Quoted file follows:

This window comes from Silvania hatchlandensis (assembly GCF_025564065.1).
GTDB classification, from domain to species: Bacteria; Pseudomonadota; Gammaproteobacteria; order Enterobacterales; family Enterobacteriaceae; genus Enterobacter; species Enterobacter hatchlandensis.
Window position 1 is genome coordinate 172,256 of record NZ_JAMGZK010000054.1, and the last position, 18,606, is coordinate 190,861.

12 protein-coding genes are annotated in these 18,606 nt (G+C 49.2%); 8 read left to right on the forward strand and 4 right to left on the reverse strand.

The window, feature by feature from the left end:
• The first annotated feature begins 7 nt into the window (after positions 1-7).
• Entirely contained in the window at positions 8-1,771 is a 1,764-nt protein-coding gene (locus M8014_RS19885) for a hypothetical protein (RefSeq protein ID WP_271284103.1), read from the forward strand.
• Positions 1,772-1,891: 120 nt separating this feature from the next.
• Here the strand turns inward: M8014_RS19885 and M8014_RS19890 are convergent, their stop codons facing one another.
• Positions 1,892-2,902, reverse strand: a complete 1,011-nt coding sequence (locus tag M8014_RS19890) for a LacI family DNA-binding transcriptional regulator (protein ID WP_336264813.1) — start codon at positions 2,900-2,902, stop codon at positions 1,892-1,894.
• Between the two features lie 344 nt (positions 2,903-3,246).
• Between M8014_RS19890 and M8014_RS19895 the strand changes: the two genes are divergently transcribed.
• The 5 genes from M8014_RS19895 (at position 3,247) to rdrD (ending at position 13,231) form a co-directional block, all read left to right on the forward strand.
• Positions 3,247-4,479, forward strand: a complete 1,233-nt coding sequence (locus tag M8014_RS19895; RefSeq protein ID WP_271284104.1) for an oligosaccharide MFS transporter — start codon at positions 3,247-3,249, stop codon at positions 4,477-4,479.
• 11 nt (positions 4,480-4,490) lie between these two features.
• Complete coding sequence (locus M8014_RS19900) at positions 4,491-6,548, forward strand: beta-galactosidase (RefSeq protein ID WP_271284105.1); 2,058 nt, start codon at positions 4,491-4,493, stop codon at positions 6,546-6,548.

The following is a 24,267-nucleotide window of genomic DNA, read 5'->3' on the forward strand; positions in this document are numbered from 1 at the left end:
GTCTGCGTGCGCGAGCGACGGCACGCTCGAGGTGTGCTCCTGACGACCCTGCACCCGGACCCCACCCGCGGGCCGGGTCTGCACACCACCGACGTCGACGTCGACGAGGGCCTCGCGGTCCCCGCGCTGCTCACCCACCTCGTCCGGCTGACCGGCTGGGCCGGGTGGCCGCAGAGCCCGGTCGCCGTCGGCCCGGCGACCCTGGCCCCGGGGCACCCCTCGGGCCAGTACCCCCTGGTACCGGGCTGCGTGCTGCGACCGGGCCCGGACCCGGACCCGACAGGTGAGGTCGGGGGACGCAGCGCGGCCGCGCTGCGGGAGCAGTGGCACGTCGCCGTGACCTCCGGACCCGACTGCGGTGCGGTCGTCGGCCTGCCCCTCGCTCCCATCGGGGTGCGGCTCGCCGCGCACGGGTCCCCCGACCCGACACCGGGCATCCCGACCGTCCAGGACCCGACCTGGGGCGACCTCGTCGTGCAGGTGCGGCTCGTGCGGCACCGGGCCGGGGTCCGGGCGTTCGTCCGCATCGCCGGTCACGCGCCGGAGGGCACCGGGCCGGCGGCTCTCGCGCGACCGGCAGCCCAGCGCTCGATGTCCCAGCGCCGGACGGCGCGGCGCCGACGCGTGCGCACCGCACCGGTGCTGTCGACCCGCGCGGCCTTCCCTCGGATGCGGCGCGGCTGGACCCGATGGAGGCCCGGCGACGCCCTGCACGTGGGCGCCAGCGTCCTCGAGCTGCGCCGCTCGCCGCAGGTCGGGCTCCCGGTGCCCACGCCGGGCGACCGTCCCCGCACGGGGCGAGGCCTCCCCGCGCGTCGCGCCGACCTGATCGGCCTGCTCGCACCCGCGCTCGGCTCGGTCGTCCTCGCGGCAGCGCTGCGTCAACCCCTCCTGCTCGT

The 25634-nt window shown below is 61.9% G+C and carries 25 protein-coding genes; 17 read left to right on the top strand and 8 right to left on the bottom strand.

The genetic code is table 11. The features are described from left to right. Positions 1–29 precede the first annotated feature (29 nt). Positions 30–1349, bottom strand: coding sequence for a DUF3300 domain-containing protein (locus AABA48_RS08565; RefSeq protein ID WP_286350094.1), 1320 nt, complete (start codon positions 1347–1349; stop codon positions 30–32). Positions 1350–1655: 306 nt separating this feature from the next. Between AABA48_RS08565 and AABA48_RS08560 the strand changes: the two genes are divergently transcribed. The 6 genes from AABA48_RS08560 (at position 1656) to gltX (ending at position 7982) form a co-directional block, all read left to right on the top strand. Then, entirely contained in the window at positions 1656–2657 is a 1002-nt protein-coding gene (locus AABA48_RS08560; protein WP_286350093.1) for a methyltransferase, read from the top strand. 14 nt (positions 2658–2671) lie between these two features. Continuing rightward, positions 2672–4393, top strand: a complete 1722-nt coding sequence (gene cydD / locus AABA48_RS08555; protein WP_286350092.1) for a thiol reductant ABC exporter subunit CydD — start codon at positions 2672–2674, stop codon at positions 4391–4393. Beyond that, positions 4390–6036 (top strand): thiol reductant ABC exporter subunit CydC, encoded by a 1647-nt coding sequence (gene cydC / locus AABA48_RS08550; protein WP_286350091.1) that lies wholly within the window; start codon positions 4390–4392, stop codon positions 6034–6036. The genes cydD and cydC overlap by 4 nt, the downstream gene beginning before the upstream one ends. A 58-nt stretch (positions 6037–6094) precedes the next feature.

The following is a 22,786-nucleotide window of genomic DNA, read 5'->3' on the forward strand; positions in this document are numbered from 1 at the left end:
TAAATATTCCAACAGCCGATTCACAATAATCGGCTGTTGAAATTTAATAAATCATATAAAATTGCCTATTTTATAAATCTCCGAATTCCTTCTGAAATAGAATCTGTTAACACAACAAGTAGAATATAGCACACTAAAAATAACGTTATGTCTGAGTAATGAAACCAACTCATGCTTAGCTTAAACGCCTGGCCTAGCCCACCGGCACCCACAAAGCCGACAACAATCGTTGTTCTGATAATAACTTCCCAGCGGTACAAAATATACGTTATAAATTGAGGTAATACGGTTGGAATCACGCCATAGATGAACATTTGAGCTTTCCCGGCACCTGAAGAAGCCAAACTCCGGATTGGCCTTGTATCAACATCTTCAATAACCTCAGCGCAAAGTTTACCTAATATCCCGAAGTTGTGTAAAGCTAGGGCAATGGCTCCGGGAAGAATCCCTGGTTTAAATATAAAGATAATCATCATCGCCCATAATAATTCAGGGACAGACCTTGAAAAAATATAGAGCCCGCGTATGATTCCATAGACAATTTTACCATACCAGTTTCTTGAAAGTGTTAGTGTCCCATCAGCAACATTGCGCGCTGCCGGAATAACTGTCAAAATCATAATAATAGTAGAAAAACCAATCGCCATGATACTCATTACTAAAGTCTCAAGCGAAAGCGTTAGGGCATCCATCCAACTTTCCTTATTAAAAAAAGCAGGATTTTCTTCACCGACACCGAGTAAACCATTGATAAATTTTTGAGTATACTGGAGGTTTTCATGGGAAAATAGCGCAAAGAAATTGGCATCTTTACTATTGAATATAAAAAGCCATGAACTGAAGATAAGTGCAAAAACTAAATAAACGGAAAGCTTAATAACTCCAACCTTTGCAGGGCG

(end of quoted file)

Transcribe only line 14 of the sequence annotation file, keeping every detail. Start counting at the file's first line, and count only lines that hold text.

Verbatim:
• Positions 3,247-4,479, forward strand: a complete 1,233-nt coding sequence (locus tag M8014_RS19895; RefSeq protein ID WP_271284104.1) for an oligosaccharide MFS transporter — start codon at positions 3,247-3,249, stop codon at positions 4,477-4,479.